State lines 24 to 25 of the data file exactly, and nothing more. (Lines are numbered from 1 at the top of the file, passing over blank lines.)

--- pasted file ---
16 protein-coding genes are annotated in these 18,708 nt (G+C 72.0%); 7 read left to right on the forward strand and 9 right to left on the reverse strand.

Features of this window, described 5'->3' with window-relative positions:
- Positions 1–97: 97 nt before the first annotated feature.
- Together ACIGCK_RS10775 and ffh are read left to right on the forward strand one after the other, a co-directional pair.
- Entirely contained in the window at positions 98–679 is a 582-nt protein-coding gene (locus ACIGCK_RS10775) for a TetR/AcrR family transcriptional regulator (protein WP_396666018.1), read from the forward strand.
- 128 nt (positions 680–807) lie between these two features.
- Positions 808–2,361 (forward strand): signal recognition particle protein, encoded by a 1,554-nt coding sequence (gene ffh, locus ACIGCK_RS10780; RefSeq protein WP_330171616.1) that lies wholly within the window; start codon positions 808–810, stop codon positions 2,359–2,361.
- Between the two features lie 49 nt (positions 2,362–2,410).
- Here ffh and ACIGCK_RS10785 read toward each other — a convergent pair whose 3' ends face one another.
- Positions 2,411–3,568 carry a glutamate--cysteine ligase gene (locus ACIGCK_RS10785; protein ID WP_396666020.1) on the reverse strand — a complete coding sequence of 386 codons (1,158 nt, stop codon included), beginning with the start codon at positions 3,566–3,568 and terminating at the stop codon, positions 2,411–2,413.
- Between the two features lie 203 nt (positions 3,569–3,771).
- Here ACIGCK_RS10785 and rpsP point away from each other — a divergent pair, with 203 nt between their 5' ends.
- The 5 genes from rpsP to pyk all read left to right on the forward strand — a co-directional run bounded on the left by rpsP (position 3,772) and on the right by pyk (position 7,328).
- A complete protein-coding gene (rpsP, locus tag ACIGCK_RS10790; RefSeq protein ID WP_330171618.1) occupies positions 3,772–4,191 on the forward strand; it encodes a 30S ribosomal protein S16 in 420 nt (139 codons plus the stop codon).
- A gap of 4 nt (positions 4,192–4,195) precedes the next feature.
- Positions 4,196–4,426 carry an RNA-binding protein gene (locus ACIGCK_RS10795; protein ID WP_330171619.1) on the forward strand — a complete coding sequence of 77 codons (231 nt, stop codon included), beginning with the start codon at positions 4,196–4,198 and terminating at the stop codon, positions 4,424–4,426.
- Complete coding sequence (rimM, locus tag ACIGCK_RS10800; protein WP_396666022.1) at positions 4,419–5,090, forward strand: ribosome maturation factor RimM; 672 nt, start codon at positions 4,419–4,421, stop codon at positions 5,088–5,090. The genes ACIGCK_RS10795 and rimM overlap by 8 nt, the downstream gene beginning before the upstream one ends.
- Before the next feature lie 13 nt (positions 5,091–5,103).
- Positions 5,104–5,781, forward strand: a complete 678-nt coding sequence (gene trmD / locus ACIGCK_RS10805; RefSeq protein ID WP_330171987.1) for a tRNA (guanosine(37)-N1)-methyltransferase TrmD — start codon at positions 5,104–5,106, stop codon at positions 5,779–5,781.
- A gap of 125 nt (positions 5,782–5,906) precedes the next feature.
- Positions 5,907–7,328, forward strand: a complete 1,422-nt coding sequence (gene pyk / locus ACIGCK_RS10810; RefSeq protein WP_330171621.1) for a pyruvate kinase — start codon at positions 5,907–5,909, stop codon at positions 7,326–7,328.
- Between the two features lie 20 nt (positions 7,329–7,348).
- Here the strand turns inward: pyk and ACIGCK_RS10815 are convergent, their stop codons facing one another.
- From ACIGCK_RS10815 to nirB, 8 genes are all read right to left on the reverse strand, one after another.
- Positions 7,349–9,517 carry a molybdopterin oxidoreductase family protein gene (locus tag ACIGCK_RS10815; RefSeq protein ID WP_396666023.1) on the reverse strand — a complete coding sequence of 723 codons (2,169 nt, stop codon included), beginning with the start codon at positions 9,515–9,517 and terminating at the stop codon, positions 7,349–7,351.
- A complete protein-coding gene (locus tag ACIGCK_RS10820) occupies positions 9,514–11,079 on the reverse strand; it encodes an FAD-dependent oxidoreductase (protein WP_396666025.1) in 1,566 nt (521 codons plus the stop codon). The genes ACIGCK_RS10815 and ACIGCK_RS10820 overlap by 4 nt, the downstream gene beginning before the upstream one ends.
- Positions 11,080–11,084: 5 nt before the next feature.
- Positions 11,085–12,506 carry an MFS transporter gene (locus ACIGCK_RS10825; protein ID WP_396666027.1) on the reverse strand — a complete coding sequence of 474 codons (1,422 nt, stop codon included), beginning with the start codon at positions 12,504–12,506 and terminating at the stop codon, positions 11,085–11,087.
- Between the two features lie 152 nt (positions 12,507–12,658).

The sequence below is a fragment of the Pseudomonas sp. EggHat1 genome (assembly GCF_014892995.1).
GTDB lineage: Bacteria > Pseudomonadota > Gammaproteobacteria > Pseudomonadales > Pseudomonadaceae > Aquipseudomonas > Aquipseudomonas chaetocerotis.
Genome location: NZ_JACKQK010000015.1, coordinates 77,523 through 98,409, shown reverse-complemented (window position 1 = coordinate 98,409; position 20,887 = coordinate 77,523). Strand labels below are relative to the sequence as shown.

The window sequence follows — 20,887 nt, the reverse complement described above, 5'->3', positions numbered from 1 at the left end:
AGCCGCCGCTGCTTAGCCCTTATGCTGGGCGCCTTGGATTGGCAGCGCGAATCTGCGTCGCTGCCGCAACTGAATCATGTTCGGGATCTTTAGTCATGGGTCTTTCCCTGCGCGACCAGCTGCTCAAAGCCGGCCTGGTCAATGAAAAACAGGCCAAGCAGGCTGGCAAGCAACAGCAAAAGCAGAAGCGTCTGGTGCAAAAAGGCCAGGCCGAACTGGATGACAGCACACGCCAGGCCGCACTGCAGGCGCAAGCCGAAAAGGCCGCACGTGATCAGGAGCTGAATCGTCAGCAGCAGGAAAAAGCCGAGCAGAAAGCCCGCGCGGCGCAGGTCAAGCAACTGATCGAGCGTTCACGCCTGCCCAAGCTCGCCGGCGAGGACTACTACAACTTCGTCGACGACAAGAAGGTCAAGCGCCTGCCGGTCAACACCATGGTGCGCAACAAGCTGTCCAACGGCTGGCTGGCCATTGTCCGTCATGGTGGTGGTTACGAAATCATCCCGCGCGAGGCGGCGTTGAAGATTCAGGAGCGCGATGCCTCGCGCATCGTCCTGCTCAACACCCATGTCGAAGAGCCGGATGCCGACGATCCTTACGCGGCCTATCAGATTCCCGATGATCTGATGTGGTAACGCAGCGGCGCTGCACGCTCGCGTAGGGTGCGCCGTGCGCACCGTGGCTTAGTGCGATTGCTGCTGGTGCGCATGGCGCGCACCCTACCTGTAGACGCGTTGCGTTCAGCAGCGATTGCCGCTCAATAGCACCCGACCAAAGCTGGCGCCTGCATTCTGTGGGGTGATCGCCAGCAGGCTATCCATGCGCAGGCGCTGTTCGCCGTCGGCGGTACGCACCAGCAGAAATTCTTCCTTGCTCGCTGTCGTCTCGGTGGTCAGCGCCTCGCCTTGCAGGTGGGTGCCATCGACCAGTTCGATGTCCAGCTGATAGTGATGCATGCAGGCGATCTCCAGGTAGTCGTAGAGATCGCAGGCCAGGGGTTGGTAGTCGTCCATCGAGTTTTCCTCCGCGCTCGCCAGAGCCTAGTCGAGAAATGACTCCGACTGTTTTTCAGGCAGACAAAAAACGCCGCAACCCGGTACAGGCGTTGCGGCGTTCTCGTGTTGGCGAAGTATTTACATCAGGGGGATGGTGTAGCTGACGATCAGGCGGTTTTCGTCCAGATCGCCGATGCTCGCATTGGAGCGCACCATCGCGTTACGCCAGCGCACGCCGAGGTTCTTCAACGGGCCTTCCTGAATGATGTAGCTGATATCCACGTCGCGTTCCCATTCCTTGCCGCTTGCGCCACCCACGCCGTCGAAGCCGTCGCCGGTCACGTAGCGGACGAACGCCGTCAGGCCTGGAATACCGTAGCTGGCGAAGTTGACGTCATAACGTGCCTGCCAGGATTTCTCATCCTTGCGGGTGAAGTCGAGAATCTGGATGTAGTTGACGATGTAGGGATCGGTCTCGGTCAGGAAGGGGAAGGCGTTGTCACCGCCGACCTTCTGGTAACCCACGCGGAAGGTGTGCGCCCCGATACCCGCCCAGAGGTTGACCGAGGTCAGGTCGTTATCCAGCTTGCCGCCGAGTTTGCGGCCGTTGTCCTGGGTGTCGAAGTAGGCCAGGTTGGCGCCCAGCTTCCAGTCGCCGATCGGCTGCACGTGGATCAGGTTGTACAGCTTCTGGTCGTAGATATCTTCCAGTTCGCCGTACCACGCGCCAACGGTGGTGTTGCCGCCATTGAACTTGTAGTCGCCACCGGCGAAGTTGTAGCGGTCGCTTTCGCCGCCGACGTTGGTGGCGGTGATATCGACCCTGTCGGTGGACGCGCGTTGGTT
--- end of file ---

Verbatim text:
- From ACIGCK_RS10815 to nirB, 8 genes are all read right to left on the reverse strand, one after another.
- Positions 7,349–9,517 carry a molybdopterin oxidoreductase family protein gene (locus tag ACIGCK_RS10815; RefSeq protein ID WP_396666023.1) on the reverse strand — a complete coding sequence of 723 codons (2,169 nt, stop codon included), beginning with the start codon at positions 9,515–9,517 and terminating at the stop codon, positions 7,349–7,351.